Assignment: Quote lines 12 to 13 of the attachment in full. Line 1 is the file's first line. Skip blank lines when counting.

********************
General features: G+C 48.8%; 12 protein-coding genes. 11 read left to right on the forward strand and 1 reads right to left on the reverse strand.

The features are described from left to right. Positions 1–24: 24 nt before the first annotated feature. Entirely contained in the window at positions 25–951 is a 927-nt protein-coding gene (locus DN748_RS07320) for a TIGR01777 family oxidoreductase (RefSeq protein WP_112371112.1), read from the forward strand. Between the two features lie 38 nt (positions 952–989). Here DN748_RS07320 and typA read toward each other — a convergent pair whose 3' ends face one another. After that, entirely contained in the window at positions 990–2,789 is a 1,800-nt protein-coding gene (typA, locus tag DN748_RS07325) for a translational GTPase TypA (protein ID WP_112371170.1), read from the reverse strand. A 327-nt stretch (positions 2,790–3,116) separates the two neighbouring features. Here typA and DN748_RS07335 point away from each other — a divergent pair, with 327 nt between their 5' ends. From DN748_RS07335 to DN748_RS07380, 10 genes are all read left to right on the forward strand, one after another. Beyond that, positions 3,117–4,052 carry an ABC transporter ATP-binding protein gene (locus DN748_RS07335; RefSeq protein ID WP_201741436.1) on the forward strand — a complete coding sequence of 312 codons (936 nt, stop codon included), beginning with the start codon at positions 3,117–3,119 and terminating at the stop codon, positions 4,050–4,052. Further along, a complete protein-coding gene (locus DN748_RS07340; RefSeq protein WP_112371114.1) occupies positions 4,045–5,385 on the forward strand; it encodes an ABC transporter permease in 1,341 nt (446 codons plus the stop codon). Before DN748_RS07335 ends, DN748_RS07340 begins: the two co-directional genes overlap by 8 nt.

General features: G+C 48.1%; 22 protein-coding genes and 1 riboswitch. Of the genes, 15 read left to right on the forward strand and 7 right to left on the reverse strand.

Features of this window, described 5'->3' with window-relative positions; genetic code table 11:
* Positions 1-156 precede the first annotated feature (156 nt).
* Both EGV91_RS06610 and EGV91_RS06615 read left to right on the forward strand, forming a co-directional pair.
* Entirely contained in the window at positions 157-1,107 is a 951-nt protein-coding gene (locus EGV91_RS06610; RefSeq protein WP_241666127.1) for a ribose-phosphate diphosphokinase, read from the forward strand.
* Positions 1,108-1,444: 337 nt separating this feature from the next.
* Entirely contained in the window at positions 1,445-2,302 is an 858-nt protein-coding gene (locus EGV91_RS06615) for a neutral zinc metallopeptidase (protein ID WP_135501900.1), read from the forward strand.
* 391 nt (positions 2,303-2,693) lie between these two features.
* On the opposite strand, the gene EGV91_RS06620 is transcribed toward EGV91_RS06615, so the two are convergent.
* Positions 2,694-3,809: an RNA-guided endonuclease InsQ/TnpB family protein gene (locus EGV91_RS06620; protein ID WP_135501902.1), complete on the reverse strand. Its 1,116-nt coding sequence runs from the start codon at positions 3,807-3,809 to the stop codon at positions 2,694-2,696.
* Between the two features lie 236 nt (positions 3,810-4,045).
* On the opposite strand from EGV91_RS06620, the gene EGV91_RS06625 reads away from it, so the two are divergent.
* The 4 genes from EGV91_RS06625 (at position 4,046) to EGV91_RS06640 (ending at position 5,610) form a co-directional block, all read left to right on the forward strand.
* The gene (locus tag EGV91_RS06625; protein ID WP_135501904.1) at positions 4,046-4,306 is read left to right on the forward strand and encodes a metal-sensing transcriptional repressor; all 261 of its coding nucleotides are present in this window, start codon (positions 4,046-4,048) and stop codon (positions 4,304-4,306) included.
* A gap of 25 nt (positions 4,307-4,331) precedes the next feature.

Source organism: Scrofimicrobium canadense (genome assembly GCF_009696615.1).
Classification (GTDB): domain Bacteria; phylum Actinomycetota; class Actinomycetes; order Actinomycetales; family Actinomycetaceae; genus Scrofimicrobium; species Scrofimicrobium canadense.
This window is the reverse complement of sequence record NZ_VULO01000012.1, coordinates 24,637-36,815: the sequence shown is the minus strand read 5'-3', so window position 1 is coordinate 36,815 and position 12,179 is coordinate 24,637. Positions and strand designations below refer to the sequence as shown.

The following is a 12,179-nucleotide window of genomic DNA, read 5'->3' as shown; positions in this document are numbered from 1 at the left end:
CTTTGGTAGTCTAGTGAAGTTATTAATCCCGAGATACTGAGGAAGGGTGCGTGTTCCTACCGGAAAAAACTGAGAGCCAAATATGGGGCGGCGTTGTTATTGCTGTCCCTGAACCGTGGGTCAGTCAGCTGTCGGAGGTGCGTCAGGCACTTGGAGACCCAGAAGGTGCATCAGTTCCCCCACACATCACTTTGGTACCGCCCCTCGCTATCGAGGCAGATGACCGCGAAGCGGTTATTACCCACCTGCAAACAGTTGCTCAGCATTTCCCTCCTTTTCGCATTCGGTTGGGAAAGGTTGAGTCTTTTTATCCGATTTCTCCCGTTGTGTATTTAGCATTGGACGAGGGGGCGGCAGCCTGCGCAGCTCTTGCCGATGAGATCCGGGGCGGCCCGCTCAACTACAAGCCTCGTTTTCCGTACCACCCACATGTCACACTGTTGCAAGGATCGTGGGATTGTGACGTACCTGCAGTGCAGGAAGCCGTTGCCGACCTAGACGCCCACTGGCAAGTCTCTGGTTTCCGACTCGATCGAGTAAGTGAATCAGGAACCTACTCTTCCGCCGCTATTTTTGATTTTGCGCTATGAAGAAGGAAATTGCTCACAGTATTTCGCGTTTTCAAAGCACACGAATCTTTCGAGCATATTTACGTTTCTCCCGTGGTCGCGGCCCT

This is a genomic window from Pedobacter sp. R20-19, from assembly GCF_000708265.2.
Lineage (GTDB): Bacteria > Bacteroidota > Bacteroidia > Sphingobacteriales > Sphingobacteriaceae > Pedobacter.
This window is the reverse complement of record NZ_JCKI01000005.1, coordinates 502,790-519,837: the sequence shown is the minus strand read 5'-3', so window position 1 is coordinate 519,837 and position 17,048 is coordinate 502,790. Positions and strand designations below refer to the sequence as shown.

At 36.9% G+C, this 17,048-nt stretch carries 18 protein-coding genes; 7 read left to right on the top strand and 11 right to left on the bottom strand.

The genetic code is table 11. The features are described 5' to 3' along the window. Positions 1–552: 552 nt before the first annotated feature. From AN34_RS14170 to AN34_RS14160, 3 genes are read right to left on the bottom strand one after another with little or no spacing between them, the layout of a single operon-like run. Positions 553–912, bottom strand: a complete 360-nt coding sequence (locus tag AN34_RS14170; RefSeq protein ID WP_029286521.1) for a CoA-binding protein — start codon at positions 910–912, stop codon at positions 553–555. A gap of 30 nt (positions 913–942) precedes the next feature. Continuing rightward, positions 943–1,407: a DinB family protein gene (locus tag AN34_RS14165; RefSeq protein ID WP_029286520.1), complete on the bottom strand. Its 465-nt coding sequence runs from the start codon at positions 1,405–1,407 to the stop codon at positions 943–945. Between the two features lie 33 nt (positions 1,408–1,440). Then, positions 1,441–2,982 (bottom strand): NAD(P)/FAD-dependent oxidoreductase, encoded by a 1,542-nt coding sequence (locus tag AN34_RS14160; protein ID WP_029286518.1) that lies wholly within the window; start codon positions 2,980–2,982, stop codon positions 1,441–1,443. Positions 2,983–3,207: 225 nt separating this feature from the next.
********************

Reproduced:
* Positions 2,694-3,809: an RNA-guided endonuclease InsQ/TnpB family protein gene (locus EGV91_RS06620; protein ID WP_135501902.1), complete on the reverse strand. Its 1,116-nt coding sequence runs from the start codon at positions 3,807-3,809 to the stop codon at positions 2,694-2,696.
* Between the two features lie 236 nt (positions 3,810-4,045).